Sitting down to take your breakfast isn’t a given in Italy. I certainly wish it was. Despite the fact that Italian towns close down for two and a half hours during the middle of the day for lunch, breakfast is done at lightening speed (or, perhaps, that is the reason that breakfast is eaten so quickly). They also don’t grasp the difference between breakfast and dessert, but that’s a different post.
After two weeks of traveling, I was ready to try another cafe in Pavia (this is, for the record, nearly a month ago). The weather was just finally starting to feel fall-like and I was eager to cuddle up and enjoy a lazy day. I went outside and was greeted with a pleasant drizzle and a nearly empty town. As I walked through the streets, I hoped that I would be able to find a lovely place to eat. There were no plans this morning, I was going to let the day lead me to where I needed to go.
I walk by Maggi, a cafè/pasticceria, everyday on my way to university. It’s in the middle of the main street — Strada Nuova — and always seems to be crowded with well-heeled women sitting in the three small tables at the window. They serve everything from cookies to cakes and coffee and brioche. The decor is, unfortunately, a bit reminiscent of Patisserie Valerie. All of that combined forces to keep me away for a bit. When I walked by and saw and empty table looking straight onto the street, however, I knew that it was the morning when I would be able to say that I tried Maggi.
The place is small inside and decorated in a way that both reminds you of a chic cafe and your grandmother’s living room. The decor is both elegant and chintzy. It’s very Italian. I sat down and, almost immediately, someone came over to ask me what I would like. Un cappuccino e un cornetto vuoto, per piacere.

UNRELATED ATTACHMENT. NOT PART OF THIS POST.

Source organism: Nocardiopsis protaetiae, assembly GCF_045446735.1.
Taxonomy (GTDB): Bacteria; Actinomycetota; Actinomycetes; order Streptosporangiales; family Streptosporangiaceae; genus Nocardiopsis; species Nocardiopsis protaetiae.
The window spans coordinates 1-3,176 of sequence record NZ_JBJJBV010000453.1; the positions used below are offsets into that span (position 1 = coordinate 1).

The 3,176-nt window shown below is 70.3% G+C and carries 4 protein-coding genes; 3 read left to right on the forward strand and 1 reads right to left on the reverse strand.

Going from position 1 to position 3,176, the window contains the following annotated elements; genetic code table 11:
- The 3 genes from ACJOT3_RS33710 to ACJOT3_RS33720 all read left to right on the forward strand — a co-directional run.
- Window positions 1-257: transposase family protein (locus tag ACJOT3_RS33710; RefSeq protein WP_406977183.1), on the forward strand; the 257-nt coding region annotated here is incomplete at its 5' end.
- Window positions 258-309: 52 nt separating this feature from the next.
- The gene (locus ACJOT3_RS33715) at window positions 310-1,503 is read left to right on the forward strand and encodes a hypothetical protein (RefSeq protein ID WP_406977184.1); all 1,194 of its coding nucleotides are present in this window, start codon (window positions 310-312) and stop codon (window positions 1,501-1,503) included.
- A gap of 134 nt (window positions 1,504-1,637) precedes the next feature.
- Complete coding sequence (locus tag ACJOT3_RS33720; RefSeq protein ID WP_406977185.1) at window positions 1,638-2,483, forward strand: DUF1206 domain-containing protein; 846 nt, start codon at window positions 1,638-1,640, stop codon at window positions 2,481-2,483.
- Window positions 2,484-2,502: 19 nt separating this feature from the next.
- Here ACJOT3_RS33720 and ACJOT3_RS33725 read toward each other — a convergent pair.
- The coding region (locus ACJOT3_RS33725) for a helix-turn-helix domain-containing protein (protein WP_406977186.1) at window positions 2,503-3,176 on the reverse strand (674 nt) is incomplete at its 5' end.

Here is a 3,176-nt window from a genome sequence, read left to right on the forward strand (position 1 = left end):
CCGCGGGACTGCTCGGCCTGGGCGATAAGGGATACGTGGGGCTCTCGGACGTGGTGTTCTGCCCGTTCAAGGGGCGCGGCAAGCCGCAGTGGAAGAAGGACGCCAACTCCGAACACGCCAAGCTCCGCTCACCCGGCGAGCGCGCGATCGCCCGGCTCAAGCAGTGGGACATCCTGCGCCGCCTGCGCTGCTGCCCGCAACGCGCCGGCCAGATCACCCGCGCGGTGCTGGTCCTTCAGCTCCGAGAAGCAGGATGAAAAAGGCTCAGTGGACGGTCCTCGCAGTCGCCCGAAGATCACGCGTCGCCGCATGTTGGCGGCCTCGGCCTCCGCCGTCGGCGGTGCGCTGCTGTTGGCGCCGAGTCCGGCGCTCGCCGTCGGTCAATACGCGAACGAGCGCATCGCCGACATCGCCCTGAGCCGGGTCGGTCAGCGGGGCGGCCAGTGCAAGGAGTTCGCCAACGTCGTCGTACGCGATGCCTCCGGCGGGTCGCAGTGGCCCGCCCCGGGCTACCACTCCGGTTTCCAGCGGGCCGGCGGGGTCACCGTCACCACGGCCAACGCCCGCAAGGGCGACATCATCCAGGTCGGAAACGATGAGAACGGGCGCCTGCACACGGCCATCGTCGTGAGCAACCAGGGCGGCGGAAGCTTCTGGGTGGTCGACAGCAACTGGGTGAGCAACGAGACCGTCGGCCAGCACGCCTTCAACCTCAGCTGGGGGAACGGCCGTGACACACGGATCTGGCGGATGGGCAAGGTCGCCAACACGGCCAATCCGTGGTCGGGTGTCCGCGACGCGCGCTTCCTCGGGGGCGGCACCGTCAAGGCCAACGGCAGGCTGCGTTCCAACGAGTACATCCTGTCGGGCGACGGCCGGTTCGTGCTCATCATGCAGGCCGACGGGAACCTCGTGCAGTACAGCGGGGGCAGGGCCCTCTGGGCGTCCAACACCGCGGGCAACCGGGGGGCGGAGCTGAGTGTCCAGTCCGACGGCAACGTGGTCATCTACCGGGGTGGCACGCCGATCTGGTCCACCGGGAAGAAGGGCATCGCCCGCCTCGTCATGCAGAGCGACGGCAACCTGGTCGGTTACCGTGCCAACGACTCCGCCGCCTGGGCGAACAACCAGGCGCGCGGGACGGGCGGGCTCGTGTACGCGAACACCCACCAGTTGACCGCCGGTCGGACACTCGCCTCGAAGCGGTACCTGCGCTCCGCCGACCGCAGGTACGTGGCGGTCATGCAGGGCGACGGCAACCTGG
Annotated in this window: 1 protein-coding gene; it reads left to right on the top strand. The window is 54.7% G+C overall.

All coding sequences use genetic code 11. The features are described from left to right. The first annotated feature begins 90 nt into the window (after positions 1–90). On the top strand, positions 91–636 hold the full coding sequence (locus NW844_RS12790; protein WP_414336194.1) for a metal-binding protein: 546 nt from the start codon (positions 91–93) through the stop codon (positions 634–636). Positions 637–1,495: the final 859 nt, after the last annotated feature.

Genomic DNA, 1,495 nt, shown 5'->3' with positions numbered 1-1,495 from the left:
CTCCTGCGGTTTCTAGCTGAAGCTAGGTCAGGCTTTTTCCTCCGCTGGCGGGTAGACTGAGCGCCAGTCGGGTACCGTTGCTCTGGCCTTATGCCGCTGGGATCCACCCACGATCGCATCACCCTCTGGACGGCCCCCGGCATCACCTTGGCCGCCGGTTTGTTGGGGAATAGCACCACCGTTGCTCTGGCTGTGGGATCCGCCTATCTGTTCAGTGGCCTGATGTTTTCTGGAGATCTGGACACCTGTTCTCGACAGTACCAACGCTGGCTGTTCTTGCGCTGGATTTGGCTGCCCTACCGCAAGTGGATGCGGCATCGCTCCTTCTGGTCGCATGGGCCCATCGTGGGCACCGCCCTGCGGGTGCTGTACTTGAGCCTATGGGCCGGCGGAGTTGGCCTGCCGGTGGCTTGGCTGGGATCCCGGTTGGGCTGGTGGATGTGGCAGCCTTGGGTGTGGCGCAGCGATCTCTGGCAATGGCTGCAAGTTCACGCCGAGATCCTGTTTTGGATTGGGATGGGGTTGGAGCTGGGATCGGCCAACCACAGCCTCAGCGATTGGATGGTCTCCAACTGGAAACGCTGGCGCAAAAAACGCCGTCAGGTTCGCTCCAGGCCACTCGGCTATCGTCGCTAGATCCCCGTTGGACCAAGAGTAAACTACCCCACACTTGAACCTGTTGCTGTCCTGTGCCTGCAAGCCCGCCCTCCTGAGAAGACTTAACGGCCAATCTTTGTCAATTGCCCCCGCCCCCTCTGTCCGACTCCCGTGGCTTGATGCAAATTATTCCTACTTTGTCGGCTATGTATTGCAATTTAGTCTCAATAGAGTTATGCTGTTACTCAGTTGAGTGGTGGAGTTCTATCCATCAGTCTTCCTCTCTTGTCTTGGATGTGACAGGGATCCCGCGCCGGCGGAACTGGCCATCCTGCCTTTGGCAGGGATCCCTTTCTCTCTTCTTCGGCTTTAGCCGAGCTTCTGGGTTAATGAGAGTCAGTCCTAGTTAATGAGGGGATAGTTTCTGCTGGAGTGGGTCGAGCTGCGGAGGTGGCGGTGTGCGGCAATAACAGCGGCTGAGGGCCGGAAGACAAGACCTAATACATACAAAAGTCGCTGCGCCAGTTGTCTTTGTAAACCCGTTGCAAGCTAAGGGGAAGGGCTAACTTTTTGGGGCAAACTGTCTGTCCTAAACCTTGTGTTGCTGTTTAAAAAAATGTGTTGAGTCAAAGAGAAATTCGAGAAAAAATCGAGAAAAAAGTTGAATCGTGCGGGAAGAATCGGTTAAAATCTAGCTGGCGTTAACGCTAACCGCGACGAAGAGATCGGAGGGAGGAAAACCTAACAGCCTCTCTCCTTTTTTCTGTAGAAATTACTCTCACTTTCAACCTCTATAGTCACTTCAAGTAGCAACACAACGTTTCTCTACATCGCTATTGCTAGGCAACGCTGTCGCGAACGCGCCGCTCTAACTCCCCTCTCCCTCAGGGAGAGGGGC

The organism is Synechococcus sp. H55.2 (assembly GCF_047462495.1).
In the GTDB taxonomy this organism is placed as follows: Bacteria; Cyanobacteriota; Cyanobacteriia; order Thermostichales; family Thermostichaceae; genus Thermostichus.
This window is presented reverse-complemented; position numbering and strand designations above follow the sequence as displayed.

My pastry and coffee arrived together mere seconds later. I took a surreptious photo, aware at how small the cafe was. Behind me, there were two elderly chic women chatting about this and that in an emphatic Italian manner. In front of me, a woman sat reading a newspaper. I heard Ma Dai! at least five times in the space of two minutes.
There wasn’t any sticky topping to this brioche, thankfully. I tried a bit of the schiuma of my cappuccino, lovely. Perhaps not silky smooth, but delicious. I ripped off a piece of my cornetto and daintly ate it. The pastry was a bit dry, but there was a nice textural difference between the inside and the outside. It wasn’t overly sweet and there were layers guys, layers! It reminded me a bit of the brioche that my mother and I had at Sant Ambroeus, which wasn’t a bad thing.
I slowly ate, taking my sweet time (how un-Italian of me) and looking out the window. There were only a few people out, clutching their umbrellas despite the fact that rain wasn’t heavy. I dipped some pieces of my cornetto into my cappuccino, the crispy outside made the perfect partner for the schiuma. It was also good when soaked in coffee, though I prefer it straight.
My cappuccino was also surprisingly good and tasted like coffee. After a shorter time than I would have liked to linger, but an appropriately Italian amount, I paid certain in the knowledge that I would be returning again to enjoy a cornetto in that little window.
Patisserie Valerie only wishes they could be Maggi.
Do you like rainy days? What’s your favorite rainy day activity?